Tengu: Japan’s Long-Nosed Demon-God

Tengu are mythical Japanese demon-gods (yokei) who live in remote forests and mountains of Japan. A typical Tengu has a red face with a long, somewhat obscene red nose. Tengu usually have bushy eyebrows and beards as well.

The characters that make up the work Tengu mean “heaven” + “dog” which is derived from the Chinese Tiangou or “heaven-dogs”. However, early representations of Japanese Tengu show them with beaks and feathers, like birds of prey. Later on, a distinction was made between powerful “dai-tengu” with human faces and long noses, and lesser Tengu which retained bird-like features and are called “crow Tengu” (karasu-tengu).

Tengu are often depicted wearing cloaks and wooden sandals, or “geta”. Geta usually have two “wooden teeth” placed across the soles to raise them above the ground. However, the tengu’s geta are famous for having just a single wooden tooth, so they have to balance precariously on them. Tengu carry a large eight-fingered yatsude leaf which serves as a fan and helps tengu to balance themselves on their geta. The yatsude leaf also helps tengu to fly and has other magical properties such as making noses grow or shrink in size…

Although Tengu are regarded as demon-gods who are either very dangerous to humans, or at least prankish and mischievous, some tengu are also regarded as benign and helpful and are worshipped as “kami” in some shinto shrines, especially in farming areas of Japan. Every year festivals are held in honour of tengu deities.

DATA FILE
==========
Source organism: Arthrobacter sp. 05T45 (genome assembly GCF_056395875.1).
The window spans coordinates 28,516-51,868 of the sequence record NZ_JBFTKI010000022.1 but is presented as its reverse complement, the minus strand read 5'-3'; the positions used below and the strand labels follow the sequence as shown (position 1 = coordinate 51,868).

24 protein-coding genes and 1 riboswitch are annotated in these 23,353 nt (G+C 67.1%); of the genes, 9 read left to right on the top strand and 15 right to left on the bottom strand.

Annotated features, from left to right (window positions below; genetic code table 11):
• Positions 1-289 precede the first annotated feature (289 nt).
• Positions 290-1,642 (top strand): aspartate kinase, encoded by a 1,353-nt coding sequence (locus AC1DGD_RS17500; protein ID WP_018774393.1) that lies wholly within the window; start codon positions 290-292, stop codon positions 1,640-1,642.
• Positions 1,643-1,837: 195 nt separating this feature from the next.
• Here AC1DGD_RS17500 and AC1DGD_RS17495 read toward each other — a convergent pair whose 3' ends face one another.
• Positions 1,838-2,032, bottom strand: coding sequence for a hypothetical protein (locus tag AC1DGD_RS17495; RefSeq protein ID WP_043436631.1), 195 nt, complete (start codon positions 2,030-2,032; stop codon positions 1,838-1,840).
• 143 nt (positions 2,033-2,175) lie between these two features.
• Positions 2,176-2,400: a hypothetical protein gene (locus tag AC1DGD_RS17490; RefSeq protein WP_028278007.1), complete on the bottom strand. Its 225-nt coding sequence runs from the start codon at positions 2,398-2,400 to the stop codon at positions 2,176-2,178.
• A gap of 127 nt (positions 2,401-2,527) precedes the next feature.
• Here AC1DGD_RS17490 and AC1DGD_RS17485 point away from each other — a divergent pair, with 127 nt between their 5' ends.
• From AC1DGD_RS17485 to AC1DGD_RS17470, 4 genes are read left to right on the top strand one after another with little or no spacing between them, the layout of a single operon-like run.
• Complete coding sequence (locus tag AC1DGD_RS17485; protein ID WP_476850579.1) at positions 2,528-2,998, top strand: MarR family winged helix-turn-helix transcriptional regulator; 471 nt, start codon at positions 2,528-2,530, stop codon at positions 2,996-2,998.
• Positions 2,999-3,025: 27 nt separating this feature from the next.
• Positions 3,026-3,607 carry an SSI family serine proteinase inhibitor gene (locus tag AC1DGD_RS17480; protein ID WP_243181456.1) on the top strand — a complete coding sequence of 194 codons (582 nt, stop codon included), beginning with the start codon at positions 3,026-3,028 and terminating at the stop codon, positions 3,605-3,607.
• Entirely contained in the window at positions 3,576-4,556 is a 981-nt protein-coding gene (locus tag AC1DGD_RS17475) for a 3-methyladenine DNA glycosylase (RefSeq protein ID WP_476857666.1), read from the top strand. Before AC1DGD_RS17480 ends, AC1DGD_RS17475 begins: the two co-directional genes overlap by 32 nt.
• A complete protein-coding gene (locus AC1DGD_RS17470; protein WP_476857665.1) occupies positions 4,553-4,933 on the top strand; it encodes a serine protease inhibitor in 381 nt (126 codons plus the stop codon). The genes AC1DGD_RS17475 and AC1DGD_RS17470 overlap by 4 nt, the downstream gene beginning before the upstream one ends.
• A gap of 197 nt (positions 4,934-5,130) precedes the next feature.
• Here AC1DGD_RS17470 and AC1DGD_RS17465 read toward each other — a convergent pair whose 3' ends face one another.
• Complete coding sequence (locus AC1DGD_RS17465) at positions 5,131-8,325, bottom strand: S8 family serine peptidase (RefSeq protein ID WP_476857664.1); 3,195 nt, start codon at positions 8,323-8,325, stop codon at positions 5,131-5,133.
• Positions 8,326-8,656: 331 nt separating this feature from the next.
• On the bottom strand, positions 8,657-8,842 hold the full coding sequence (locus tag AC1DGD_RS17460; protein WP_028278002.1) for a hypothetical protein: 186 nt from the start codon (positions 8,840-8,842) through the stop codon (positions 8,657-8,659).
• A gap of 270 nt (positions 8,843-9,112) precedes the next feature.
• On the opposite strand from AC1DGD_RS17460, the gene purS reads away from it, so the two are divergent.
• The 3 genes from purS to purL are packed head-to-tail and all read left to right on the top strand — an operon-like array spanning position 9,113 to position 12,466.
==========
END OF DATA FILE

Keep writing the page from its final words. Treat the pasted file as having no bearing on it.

Tengu Masks

Tengu mask
A Japanese Tengu mask

Tengu masks are used in tengu festivals, and have become sought after objects of craftsmanship in themselves. The most famous tengu masks are those of Fukushima prefecture.

There are two common types of tengu mask, the more famous being a red wooden mask with a long nose. In some cases the phallic suggestiveness of the nose is reinforced by the shape of the nostrils or the chin which may be carved into a scrotum-like shape.

The other common type of Tengu mask is one that depicts a karasu-tengu or “crow Tengu”. In this case the mask mask is painted in black, red and gold (depending on the style of the craftsman) and has a prominent beak.

Genuine Tengu masks can cost anywhere between $50 and $500 depending on the craftsmanship and the materials used.

Tengu Hanafuda

The game company, Nintendo, produce a Tengu Hanafuda playing card deck famous for having a picture of a Tengu on the top of the box. There is a concealed pun in depicting Tengu on the top of a Hanafuda box. The word “hanafuda” means “flower-card”. “Hana” means flower, but the word “hana” also means “nose” and in the days when gambling with hanafuda cards was illegal, the way to show that you wanted to gamble was to rub your nose, which reminded people of the tengu demon-gods.

Tengu are noted for their arrogance and one tradition maintains that Tengu are the spirits of people who were proud or arrogant when they were alive. In Japan, if you want to show that someone is arrogant or snobbish you stick your fist on the end of your nose – as if the fingers were wrapped around a long, Pinocchio-like proboscis.

Tales of Tengu

There are a lot of stories in which Tengu and humans try to outwit each other and in many cases it is Tengu who is shown up to be the foolish party. Perhaps the most famous story is that of a boy who tricks Tengu by telling him he can see far away places by looking through a magic bamboo telescope. Tengu agrees to swap his cloak-of-invisibility for the bamboo stick. The boy puts on the cloak, disappears and causes mischief.

Finally, one story tells of how Tengu first arrived in Japan in open boats. Perhaps it was the shocking site of sunburnt European sailors with their red faces and “big noses” that is behind this story. Could the big nosed ruddy-faced tengu have been an early European traveller to Japan?

Whatever his origins, Tengu is a long established, well loved and celebrated part of Japanese folk tradition.

David Hurley